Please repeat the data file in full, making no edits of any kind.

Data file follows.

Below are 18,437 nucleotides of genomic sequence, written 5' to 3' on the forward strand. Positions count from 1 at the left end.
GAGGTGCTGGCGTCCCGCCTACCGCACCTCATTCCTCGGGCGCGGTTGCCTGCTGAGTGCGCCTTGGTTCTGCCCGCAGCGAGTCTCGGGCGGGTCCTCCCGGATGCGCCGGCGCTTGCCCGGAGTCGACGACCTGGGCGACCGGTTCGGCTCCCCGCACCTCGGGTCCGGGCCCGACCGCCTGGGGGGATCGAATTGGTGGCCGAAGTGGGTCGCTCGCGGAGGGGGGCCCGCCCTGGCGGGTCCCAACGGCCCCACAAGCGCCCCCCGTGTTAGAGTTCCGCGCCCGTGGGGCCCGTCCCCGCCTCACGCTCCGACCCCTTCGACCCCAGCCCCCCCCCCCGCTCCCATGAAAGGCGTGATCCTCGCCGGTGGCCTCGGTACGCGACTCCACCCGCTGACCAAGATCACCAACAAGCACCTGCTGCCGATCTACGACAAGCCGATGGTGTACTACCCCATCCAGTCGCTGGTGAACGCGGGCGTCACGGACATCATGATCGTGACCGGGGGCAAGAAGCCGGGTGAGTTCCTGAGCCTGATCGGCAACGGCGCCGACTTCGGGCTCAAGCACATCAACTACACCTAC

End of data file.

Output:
Below are 18,437 nucleotides of genomic sequence, written 5' to 3' on the forward strand. Positions count from 1 at the left end.
GAGGTGCTGGCGTCCCGCCTACCGCACCTCATTCCTCGGGCGCGGTTGCCTGCTGAGTGCGCCTTGGTTCTGCCCGCAGCGAGTCTCGGGCGGGTCCTCCCGGATGCGCCGGCGCTTGCCCGGAGTCGACGACCTGGGCGACCGGTTCGGCTCCCCGCACCTCGGGTCCGGGCCCGACCGCCTGGGGGGATCGAATTGGTGGCCGAAGTGGGTCGCTCGCGGAGGGGGGCCCGCCCTGGCGGGTCCCAACGGCCCCACAAGCGCCCCCCGTGTTAGAGTTCCGCGCCCGTGGGGCCCGTCCCCGCCTCACGCTCCGACCCCTTCGACCCCAGCCCCCCCCCCCGCTCCCATGAAAGGCGTGATCCTCGCCGGTGGCCTCGGTACGCGACTCCACCCGCTGACCAAGATCACCAACAAGCACCTGCTGCCGATCTACGACAAGCCGATGGTGTACTACCCCATCCAGTCGCTGGTGAACGCGGGCGTCACGGACATCATGATCGTGACCGGGGGCAAGAAGCCGGGTGAGTTCCTGAGCCTGATCGGCAACGGCGCCGACTTCGGGCTCAAGCACATCAACTACACCTAC